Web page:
And for anything where repeated drilling helps - number and letter recognition, learning colors, sight words - the iPad apps are a lot better than flashcards with mommy. So the flashcards sit in the cupboard, but our kids still know all their numbers, letters, shapes and colors at 18 months.

I wouldn't buy this fisher-price device because it mounts the screen too far for the baby to touch it, which defeats the purpose IMO.

As far as eyesight goes, I would guess that's about 12" from baby's face, and babies seem to have no eye fatigue from staring at me for hours while they nurse. I guess the light from the screen might make a difference, but thus far my kids are fine.

Anonymous said...

Infants are just iBaby Apps for the Human iPads. Touch My Screen: Touch it.

Anonymous said...

We Store Our Songs, Our Files, Our Lives in the Cloud. Babies Come from the Bigger Cloud. In Cloud We Trust.

Deirdre Mundy said...

My toddler (she'll be 2 in January) is the master of the iPod touch. She's especially good at taking selfies, changing the background to her latest selfie, and deleting any games I put on there. Oh! And setting timers. She loves setting timers.

I find the iPod is a great distractor for when I need to cook supper or for when we're waiting in a long, boring line and she wants to run in circles.

Anything can be overused with a baby. Babies who spend all day in baby seats can get hip problems, walkers can cause problems, and parking the kid in a crib all day can cause problems. But you know what? Most people don't do those things to excess. The baby gets lots of talk and attention and arm time and lap time, and the distractors are just a way to get them to STOP interacting with people long enough so that hot pasta can be drained, or a shower can happen, or a mess can be cleaned up.

Of course, what do I know? I've let my toddler watch Bubble Guppies on Amazon streaming so I can take a 15 minute power nap!

Wince said...

There's got to be some benefit to a baby who's acclimating to this world by seeing and touching actual objects, their shapes, colors and textures and observing the forces of nature between them.

Turn that screen off..."you know it's bad for your eyes".

campy said...

"If you don't stop it, you'll go blind."

Unknown said...

The American Academy of Pediatrics recommends ZERO screen time for children before 2 years of age- ZERO.

One of the proposed explanations on the increase in autism is the explosion in early TV use for children when some of the most fundamental brain development is happening. Things like human social cue reading and perception brain pathways are just forming at ages 2-3.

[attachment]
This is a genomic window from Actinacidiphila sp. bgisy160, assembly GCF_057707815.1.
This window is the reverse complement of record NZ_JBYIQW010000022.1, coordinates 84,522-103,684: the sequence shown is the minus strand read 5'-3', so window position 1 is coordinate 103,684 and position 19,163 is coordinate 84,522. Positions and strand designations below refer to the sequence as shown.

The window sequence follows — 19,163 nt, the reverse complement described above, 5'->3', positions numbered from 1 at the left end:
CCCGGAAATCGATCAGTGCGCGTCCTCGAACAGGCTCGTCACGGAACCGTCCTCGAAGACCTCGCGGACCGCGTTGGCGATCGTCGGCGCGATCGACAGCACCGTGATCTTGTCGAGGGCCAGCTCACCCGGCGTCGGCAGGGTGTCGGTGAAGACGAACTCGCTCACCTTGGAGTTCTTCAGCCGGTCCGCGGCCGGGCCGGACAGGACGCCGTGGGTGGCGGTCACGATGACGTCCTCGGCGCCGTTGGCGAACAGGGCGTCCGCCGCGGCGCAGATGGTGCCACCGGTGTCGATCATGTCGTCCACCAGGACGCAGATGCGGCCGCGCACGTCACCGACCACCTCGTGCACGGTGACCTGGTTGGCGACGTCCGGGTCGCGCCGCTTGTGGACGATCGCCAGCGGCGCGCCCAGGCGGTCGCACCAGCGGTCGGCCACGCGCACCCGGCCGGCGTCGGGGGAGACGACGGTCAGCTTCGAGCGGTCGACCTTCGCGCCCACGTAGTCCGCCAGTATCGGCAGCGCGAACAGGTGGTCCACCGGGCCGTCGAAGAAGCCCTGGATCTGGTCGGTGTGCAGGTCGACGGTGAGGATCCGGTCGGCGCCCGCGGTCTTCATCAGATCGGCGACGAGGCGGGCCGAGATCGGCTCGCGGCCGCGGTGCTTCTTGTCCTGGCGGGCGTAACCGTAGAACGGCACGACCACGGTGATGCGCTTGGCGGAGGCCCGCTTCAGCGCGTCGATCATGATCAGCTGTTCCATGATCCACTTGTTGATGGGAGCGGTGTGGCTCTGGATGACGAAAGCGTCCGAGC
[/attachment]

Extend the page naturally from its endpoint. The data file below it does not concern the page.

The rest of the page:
ALP said...

My one question is this: screens are an immersion into a 2D world. Is there anything lost by not interacting in 3D as often? Its all x and y axis, no z. Screens are not a tactile experience, no textures or smell.

Freeman Hunt said...

Nevermind. My deleted comment was about a different product.

Freeman Hunt said...

There are parents who have their kids in front of screens nearly all the time because the children are then "easier to manage." That is harmful and, if I recall correctly, associated with sensory disorders because the child then does not get enough interaction with the physical world.

What is the amount of time that will take a child over the edge into harm? I don't know. It obviously isn't helpful for the AAP to tell people to limit the time to zero. These devices are ubiquitous. They're too integrated into people's daily lives. They hear zero and think, "That's impossible!" and may stop trying to limit at all.

Better, more realistic guidelines should be written.

(I don't write that out of self interest. I'm uncommonly strict about media. My toddler gets zero iPad time.)

Ann Althouse said...

They say zero because they have no way to know what amount is safe.

It's like saying don't drink any amount during pregnancy. Way too much is known to cause brain damage, and who knows where the line between nothing and something is.

So the advice is: zero.

That does make sense. But 5 or 10 minutes a day of gazing at some iPad sensory development app s probably better than watching part of a movie on TV, which we have been letting babies do since the 1950s.